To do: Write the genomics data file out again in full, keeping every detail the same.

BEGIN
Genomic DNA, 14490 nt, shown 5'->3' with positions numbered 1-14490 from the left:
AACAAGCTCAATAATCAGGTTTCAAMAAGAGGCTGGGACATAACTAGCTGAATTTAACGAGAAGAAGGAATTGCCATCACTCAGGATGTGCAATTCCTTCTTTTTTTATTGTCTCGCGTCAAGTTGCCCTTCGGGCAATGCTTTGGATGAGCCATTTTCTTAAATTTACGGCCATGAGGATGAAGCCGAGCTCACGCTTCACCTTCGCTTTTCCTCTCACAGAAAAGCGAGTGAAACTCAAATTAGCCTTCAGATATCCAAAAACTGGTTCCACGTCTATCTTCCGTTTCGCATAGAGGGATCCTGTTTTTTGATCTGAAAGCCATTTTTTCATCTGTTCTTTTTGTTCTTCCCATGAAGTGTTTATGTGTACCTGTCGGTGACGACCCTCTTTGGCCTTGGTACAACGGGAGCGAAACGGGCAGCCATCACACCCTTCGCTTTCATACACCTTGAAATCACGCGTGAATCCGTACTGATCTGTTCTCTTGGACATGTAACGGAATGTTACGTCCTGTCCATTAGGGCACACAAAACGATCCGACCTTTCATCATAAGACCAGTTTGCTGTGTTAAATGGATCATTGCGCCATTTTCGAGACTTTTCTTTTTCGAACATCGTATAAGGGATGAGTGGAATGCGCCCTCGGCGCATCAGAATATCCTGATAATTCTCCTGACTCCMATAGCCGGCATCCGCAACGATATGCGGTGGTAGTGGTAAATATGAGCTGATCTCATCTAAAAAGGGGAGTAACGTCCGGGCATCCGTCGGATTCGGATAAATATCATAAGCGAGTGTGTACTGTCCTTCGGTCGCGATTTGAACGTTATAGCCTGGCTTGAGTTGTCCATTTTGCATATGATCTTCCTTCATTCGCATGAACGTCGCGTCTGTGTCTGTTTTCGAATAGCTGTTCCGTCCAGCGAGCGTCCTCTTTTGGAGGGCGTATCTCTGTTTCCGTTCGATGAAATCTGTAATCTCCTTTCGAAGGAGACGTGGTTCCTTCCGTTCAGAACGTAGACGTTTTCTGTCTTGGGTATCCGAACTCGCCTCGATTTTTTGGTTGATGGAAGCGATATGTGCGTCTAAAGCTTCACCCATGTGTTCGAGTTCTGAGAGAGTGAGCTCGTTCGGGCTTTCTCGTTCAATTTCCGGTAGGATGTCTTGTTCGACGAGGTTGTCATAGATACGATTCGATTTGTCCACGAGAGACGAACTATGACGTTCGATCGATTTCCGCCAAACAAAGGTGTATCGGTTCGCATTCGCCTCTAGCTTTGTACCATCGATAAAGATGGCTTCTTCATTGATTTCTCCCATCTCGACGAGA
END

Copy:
Genomic DNA, 14490 nt, shown 5'->3' with positions numbered 1-14490 from the left:
AACAAGCTCAATAATCAGGTTTCAAMAAGAGGCTGGGACATAACTAGCTGAATTTAACGAGAAGAAGGAATTGCCATCACTCAGGATGTGCAATTCCTTCTTTTTTTATTGTCTCGCGTCAAGTTGCCCTTCGGGCAATGCTTTGGATGAGCCATTTTCTTAAATTTACGGCCATGAGGATGAAGCCGAGCTCACGCTTCACCTTCGCTTTTCCTCTCACAGAAAAGCGAGTGAAACTCAAATTAGCCTTCAGATATCCAAAAACTGGTTCCACGTCTATCTTCCGTTTCGCATAGAGGGATCCTGTTTTTTGATCTGAAAGCCATTTTTTCATCTGTTCTTTTTGTTCTTCCCATGAAGTGTTTATGTGTACCTGTCGGTGACGACCCTCTTTGGCCTTGGTACAACGGGAGCGAAACGGGCAGCCATCACACCCTTCGCTTTCATACACCTTGAAATCACGCGTGAATCCGTACTGATCTGTTCTCTTGGACATGTAACGGAATGTTACGTCCTGTCCATTAGGGCACACAAAACGATCCGACCTTTCATCATAAGACCAGTTTGCTGTGTTAAATGGATCATTGCGCCATTTTCGAGACTTTTCTTTTTCGAACATCGTATAAGGGATGAGTGGAATGCGCCCTCGGCGCATCAGAATATCCTGATAATTCTCCTGACTCCMATAGCCGGCATCCGCAACGATATGCGGTGGTAGTGGTAAATATGAGCTGATCTCATCTAAAAAGGGGAGTAACGTCCGGGCATCCGTCGGATTCGGATAAATATCATAAGCGAGTGTGTACTGTCCTTCGGTCGCGATTTGAACGTTATAGCCTGGCTTGAGTTGTCCATTTTGCATATGATCTTCCTTCATTCGCATGAACGTCGCGTCTGTGTCTGTTTTCGAATAGCTGTTCCGTCCAGCGAGCGTCCTCTTTTGGAGGGCGTATCTCTGTTTCCGTTCGATGAAATCTGTAATCTCCTTTCGAAGGAGACGTGGTTCCTTCCGTTCAGAACGTAGACGTTTTCTGTCTTGGGTATCCGAACTCGCCTCGATTTTTTGGTTGATGGAAGCGATATGTGCGTCTAAAGCTTCACCCATGTGTTCGAGTTCTGAGAGAGTGAGCTCGTTCGGGCTTTCTCGTTCAATTTCCGGTAGGATGTCTTGTTCGACGAGGTTGTCATAGATACGATTCGATTTGTCCACGAGAGACGAACTATGACGTTCGATCGATTTCCGCCAAACAAAGGTGTATCGGTTCGCATTCGCCTCTAGCTTTGTACCATCGATAAAGATGGCTTCTTCATTGATTTCTCCCATCTCGACGAGA